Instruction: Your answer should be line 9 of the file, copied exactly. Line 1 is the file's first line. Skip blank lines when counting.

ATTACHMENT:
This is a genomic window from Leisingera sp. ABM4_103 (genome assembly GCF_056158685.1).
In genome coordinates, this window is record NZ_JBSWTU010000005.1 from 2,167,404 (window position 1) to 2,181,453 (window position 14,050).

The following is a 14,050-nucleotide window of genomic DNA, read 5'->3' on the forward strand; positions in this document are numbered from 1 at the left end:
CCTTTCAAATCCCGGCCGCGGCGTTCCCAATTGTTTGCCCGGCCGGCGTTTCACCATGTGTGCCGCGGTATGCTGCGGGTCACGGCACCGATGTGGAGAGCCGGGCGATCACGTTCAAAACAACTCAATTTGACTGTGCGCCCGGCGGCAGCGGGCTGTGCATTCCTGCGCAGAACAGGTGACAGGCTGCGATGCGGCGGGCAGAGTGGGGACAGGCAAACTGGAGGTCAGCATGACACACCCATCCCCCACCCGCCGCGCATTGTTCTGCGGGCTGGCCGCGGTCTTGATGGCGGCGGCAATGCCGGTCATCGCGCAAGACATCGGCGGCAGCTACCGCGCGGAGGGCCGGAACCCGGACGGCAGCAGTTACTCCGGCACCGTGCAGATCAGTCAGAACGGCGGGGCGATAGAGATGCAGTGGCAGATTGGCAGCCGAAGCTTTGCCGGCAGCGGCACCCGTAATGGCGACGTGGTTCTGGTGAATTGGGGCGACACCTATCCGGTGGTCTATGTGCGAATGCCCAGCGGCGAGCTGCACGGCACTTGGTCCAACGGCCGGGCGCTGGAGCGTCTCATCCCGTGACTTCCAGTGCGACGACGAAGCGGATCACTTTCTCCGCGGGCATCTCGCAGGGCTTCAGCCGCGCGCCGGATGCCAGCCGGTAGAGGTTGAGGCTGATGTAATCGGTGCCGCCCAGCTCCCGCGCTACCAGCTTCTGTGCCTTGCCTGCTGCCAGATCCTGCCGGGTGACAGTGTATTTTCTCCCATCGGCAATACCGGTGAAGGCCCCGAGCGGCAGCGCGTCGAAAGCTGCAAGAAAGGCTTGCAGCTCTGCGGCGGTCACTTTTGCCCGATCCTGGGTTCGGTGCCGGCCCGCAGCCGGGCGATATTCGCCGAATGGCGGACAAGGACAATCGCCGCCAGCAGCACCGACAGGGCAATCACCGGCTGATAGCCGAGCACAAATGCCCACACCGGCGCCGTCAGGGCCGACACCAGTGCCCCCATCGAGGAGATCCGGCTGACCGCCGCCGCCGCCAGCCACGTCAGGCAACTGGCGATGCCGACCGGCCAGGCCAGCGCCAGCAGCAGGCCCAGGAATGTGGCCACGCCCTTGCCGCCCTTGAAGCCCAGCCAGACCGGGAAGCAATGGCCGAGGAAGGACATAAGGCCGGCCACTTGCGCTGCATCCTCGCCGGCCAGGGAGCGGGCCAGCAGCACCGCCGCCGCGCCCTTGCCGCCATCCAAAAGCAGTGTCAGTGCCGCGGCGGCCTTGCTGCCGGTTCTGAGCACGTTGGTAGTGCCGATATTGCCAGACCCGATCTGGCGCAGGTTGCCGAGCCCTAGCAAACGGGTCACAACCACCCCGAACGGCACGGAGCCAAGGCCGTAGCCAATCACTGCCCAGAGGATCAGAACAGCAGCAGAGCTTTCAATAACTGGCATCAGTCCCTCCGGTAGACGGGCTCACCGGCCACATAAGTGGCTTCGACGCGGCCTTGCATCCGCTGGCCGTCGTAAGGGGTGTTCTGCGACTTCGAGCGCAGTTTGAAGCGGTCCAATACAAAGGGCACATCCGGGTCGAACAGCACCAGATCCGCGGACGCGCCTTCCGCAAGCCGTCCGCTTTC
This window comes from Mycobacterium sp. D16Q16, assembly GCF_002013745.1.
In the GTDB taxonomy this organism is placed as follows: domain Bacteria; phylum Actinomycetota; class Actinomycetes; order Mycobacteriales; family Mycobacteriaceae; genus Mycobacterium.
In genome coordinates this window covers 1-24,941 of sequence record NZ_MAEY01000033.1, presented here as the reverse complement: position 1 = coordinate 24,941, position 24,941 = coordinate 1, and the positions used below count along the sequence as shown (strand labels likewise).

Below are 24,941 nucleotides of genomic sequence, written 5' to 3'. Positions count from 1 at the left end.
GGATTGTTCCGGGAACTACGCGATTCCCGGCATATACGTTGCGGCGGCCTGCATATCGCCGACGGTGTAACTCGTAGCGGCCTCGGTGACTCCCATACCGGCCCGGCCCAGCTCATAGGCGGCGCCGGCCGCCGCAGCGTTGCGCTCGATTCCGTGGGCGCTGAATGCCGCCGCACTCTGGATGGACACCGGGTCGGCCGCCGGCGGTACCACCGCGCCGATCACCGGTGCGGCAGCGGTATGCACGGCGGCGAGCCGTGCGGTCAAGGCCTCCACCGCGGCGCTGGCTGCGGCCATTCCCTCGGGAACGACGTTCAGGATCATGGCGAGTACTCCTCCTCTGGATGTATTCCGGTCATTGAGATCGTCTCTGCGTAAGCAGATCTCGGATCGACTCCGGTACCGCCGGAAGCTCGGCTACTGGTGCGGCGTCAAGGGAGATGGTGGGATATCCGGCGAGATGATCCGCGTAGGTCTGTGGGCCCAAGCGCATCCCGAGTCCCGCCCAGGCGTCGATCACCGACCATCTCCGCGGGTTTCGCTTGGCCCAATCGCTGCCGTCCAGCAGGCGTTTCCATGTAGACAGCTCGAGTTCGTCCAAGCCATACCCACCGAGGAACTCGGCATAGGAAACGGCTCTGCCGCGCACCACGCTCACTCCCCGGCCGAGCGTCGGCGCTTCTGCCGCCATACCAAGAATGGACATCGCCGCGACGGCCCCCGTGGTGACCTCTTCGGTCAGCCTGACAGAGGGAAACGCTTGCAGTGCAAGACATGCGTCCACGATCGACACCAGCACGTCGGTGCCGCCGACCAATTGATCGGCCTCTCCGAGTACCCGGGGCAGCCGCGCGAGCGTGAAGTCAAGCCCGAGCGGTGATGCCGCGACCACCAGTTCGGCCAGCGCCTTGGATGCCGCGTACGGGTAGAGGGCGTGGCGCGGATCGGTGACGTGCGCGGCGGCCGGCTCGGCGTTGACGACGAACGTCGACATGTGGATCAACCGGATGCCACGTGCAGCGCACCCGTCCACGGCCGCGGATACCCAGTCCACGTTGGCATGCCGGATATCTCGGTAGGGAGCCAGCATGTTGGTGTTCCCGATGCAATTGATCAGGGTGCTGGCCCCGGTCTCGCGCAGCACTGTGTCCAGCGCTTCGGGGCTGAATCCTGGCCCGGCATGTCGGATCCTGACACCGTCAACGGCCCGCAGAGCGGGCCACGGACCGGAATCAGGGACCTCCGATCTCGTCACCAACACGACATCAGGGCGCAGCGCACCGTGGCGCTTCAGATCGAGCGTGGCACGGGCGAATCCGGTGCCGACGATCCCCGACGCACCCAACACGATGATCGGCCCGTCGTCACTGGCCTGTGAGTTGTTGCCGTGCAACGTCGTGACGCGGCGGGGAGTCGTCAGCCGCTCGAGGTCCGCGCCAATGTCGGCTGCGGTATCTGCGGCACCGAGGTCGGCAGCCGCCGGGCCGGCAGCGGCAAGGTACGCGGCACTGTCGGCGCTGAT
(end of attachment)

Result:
GGATTGTTCCGGGAACTACGCGATTCCCGGCATATACGTTGCGGCGGCCTGCATATCGCCGACGGTGTAACTCGTAGCGGCCTCGGTGACTCCCATACCGGCCCGGCCCAGCTCATAGGCGGCGCCGGCCGCCGCAGCGTTGCGCTCGATTCCGTGGGCGCTGAATGCCGCCGCACTCTGGATGGACACCGGGTCGGCCGCCGGCGGTACCACCGCGCCGATCACCGGTGCGGCAGCGGTATGCACGGCGGCGAGCCGTGCGGTCAAGGCCTCCACCGCGGCGCTGGCTGCGGCCATTCCCTCGGGAACGACGTTCAGGATCATGGCGAGTACTCCTCCTCTGGATGTATTCCGGTCATTGAGATCGTCTCTGCGTAAGCAGATCTCGGATCGACTCCGGTACCGCCGGAAGCTCGGCTACTGGTGCGGCGTCAAGGGAGATGGTGGGATATCCGGCGAGATGATCCGCGTAGGTCTGTGGGCCCAAGCGCATCCCGAGTCCCGCCCAGGCGTCGATCACCGACCATCTCCGCGGGTTTCGCTTGGCCCAATCGCTGCCGTCCAGCAGGCGTTTCCATGTAGACAGCTCGAGTTCGTCCAAGCCATACCCACCGAGGAACTCGGCATAGGAAACGGCTCTGCCGCGCACCACGCTCACTCCCCGGCCGAGCGTCGGCGCTTCTGCCGCCATACCAAGAATGGACATCGCCGCGACGGCCCCCGTGGTGACCTCTTCGGTCAGCCTGACAGAGGGAAACGCTTGCAGTGCAAGACATGCGTCCACGATCGACACCAGCACGTCGGTGCCGCCGACCAATTGATCGGCCTCTCCGAGTACCCGGGGCAGCCGCGCGAGCGTGAAGTCAAGCCCGAGCGGTGATGCCGCGACCACCAGTTCGGCCAGCGCCTTGGATGCCGCGTACGGGTAGAGGGCGTGGCGCGGATCGGTGACGTGCGCGGCGGCCGGCTCGGCGTTGACGACGAACGTCGACATGTGGATCAACCGGATGCCACGTGCAGCGCACCCGTCCACGGCCGCGGATACCCAGTCCACGTTGGCATGCCGGATATCTCGGTAGGGAGCCAGCATGTTGGTGTTCCCGATGCAATTGATCAGGGTGCTGGCCCCGGTCTCGCGCAGCACTGTGTCCAGCGCTTCGGGGCTGAATCCTGGCCCGGCATGTCGGATCCTGACACCGTCAACGGCCCGCAGAGCGGGCCACGGACCGGAATCAGGGACCTCCGATCTCGTCACCAACACGACATCAGGGCGCAGCGCACCGTGGCGCTTCAGATCGAGCGTGGCACGGGCGAATCCGGTGCCGACGATCCCCGACGCACCCAACACGATGATCGGCCCGTCGTCACTGGCCTGTGAGTTGTTGCCGTGCAACGTCGTGACGCGGCGGGGAGTCGTCAGCCGCTCGAGGTCCGCGCCAATGTCGGCTGCGGTATCTGCGGCACCGAGGTCGGCAGCCGCCGGGCCGGCAGCGGCAAGGTACGCGGCACTGTCGGCGCTGAT